I would like to hang a chin-up bar on a drywall.

chin-up bar

So far I'm lucky. I measured that the studs (dotted in the image) are 16″ apart.

The distance between the two lower holes in the frame (grey area in the image) are also 16″ apart.

But the two top screws are problematic.

Possible solutions:

  1. Don't bolt the top two support points. Two 3/8″ bolts are plenty for supporting an average adult.
  2. Use butterfly drywall anchors for the top two holes. They will not take much weight, but they'll at least provide a bit of stability in case someone decides to swing.
  3. Neither (1) nor (2) is good enough. Cut out 3/4″ plywood about 18″ ✕ 18″. Bolt the plywood to the wall with four serious bolts, and then bolt the chin-up frame to the plywood (how? And will 3/4″ maple plywood be strong enough?).

Which would you use, solution 1, 2, or 3?


Let me add a second diagram that illustrates how the weight is transferred.

three dimensional

Notice in particular that the frame consists, as is common, of a diagonal support that takes the load to the wall through compression.

This means that omitting to add lumber underneath the bottom part of the structure will result in either:

  • if the lightly shaded U-shaped metal part is too weak, it will bend, or,
  • if that part is quite rigid, the two bolts at the top will be subjected to an undue pulling (tension) force and that tension—likely equal to the full-weight of a (possibly swinging) adult underneath—will have to go through a single piece of two-by-four (the top one). Remember that there are no studs directly behind the two top bolts.

This means that in addition to the two pieces of lumber suggested in isherwood's solution, it may be necessary to add a third piece of lumber. That third piece need only be glued to the wall.

Which would you do? Would you:

  1. Add a third piece of lumber, perhaps by just minimally gluing it to the wall, just enough for it to stay where it is,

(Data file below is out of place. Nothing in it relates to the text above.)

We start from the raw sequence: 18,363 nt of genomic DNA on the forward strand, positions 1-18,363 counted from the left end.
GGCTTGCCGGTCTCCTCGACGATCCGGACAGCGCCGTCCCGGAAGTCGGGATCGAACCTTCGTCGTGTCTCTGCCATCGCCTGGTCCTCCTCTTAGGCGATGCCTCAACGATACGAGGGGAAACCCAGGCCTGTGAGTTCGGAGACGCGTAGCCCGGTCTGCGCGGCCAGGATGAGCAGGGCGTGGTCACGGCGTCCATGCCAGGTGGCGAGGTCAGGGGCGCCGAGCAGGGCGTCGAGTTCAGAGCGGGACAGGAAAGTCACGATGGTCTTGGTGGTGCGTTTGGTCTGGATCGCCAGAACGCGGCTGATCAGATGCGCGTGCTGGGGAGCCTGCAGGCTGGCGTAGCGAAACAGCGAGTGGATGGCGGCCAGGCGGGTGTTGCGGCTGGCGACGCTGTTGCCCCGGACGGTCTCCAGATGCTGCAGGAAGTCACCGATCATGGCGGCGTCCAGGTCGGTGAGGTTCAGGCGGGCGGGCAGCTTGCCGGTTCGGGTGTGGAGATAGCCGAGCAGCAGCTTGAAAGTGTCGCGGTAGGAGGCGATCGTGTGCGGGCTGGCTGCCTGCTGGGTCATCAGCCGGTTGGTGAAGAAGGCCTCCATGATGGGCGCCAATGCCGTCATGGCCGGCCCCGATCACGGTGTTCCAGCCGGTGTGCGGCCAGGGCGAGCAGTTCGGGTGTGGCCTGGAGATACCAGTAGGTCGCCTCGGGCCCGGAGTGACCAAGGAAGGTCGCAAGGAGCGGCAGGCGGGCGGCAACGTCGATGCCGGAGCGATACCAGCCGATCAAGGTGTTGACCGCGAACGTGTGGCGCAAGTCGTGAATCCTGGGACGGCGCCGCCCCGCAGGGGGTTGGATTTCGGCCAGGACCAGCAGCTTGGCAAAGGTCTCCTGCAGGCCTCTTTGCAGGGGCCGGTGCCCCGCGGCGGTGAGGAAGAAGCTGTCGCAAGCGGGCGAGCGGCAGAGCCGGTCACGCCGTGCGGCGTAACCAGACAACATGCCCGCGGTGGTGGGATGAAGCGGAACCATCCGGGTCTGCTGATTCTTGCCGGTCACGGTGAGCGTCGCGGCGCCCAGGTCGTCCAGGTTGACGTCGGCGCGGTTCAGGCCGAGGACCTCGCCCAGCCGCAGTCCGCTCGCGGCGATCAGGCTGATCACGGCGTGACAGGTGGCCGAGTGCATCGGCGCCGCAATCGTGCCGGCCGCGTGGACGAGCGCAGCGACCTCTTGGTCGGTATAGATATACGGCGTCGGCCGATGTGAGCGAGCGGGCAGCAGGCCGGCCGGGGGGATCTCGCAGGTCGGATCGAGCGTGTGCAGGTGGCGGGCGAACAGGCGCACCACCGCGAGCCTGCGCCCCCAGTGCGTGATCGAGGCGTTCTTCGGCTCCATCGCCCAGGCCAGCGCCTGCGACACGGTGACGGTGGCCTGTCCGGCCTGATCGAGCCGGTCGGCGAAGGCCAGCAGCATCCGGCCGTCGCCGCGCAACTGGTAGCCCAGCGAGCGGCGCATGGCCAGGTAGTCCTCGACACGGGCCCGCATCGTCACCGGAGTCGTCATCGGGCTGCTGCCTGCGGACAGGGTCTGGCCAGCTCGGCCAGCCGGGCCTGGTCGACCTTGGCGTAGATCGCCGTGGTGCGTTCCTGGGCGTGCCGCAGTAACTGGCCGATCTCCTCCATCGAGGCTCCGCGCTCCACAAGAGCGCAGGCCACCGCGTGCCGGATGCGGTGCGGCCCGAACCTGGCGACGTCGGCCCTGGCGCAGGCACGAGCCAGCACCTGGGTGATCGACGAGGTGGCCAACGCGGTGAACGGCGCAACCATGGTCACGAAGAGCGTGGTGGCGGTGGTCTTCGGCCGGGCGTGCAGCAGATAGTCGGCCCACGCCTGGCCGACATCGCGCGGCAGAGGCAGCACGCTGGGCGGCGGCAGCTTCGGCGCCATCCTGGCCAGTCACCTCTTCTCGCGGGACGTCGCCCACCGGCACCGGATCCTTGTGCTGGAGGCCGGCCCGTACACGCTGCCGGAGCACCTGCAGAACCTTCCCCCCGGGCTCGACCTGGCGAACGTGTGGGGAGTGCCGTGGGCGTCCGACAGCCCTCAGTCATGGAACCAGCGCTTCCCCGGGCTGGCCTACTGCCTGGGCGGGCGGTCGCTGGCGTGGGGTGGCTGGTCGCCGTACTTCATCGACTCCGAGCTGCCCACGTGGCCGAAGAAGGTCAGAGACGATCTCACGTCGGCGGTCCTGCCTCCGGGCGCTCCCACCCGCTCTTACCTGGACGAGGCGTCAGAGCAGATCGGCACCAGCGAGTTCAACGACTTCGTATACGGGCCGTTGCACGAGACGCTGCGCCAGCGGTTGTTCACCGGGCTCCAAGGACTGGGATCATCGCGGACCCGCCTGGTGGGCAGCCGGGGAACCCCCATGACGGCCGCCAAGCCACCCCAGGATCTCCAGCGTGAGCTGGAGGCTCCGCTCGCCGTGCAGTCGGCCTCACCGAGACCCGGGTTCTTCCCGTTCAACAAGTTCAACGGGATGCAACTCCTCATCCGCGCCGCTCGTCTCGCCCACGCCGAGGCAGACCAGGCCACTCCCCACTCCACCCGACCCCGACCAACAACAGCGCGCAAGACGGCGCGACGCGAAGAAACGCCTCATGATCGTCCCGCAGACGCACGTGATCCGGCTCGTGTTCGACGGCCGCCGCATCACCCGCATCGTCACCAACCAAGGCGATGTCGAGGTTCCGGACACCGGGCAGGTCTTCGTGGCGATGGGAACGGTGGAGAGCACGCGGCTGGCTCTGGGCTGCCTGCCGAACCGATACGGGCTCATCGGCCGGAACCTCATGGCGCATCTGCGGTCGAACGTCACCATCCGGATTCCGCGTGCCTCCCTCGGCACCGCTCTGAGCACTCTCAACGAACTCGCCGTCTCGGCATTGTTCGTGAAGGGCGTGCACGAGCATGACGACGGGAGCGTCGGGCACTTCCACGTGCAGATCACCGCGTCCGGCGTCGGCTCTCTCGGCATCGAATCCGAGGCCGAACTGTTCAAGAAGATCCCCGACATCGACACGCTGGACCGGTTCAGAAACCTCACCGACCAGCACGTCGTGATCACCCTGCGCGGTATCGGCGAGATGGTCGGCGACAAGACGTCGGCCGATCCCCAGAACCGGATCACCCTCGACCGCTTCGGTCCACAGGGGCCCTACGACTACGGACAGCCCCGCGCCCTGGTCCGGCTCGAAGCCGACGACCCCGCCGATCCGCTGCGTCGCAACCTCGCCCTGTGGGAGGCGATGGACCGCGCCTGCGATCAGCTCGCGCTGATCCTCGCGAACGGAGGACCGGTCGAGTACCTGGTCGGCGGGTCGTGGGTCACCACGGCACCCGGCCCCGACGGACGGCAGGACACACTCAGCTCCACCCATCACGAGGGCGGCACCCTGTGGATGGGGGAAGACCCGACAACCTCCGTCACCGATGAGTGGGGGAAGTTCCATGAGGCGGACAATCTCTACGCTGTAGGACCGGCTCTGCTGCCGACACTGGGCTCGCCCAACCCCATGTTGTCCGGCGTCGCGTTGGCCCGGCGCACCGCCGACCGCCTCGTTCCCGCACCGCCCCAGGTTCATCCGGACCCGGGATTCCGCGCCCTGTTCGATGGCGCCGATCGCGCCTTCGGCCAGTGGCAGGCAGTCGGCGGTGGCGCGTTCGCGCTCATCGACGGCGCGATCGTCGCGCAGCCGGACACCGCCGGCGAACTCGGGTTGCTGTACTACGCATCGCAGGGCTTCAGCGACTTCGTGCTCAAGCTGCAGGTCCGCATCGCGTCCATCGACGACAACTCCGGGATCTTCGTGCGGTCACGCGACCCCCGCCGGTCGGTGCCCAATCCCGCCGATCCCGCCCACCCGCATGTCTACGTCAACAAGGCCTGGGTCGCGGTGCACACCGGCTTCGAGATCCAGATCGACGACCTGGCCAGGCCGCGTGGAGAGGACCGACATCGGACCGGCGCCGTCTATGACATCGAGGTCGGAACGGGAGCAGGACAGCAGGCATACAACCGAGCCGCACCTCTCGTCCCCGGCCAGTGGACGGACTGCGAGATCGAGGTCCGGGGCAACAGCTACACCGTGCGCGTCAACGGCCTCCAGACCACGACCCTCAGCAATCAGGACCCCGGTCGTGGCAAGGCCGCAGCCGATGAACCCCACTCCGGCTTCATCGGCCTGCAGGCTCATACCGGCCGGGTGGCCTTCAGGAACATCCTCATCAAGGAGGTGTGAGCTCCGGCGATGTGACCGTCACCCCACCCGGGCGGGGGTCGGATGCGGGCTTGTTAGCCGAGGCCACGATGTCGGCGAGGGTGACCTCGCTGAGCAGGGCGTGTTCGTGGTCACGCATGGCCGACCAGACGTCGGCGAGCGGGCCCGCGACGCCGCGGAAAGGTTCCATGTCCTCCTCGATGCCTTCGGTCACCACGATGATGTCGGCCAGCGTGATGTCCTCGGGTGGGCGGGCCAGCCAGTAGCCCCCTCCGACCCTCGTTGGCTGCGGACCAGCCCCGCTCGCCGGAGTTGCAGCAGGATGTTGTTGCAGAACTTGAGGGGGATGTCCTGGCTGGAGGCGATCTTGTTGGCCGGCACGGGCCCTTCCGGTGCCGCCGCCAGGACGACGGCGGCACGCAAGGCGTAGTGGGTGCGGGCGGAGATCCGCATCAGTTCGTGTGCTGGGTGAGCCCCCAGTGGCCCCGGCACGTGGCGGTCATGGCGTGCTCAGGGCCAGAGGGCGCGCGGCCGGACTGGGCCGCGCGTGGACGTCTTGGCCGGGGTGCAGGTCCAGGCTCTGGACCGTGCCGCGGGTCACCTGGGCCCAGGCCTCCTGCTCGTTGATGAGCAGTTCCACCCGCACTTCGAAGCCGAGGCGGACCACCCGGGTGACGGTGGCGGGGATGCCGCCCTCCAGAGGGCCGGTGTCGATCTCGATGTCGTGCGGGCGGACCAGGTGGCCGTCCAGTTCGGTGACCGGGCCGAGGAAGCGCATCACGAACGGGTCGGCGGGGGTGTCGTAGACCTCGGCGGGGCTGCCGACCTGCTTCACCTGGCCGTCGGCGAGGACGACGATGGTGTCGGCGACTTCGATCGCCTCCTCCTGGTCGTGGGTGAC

2. Add two pieces of lumber vertically such that they cover the width from A to C, or,
  3. Add a single piece of (plywood, perhaps) that acts as support for the entire frame?

Update 2

I'm giving up putting in all the details in one question. I posted a sequel here.

  • Have you check that there is no electrical wires or plumbing pipes in the studs?
    – crip659
    Jul 30, 2021 at 20:44
  • @crip659 That's a valuable hint. I haven't. But on second look, there is an electrical socket 1" from one of the two studs I intend to use. There is possible (likely) an electric cable running on the side of the stud. Still: 1- The electric wires will be running beside the stud, so I'm safe if I drill through the center, no? How do you check either way? Also: 2- It's a bedroom, and so there is almost no chance there would be plumbing pipes running, no?
    – Sam7919
    Jul 30, 2021 at 21:40
  • 1
    Electric cables can often go though studs, before running down/up studs. Do not assume, because you probably want screws longer than 1 1/2 inch long. If no bathroom/kitchen behind or above, then less chance of plumbing. Drywall cheap to remove and/or replace with good plywood.
    – crip659
    Jul 30, 2021 at 21:55
  • @crip659 Thanks. Another quick question: The stud-sensor I have only detects (lumber) studs. I see that other models also detect electric wiring, but are these so precise they will help me find out whether the electric wires are inside or just outside a stud?
    – Sam7919
    Jul 30, 2021 at 22:00
  • 1
    Should be good enough to trace where wire goes. If no wire above outlet, should be safe. If wire goes up and across studs, need to place screws above or below where wire goes across, give at least half a foot from wire for safety.
    – crip659
    Jul 30, 2021 at 22:06

1 Answer 1


#1 relies on the unknown integrity of this device when supported by only the two lower screws. It may not be designed to do that.

#2 doesn't offer anything at all. While hollow-wall anchors can carry quite a bit of weight, it's static weight. The jumping, jostling loads of gym equipment will make mush of your wall. They'll eventually tear out, possibly at an inopportune time.

#3 (or a variation of it using two-by lumber) is the only viable option. I'd probably run three 2x6 boards over your studs with two 3/8" x 5" lag screws at each connection and mount to those. These would be arranged behind each set of mounting points and at the bottom of the device. This approach essentially eliminates undue compression on the drywall--mounting directly to drywall, even with framing behind, risks making mush out of it over time. I would use a router to put a substantial radius on all edges, and then I'd stain and varnish to suit.

An illustration of this solution was provided by Sam. The third board mentioned above is not shown as new information has been added to the question since it was drawn.

two-by-four lumber support for chin-up bar


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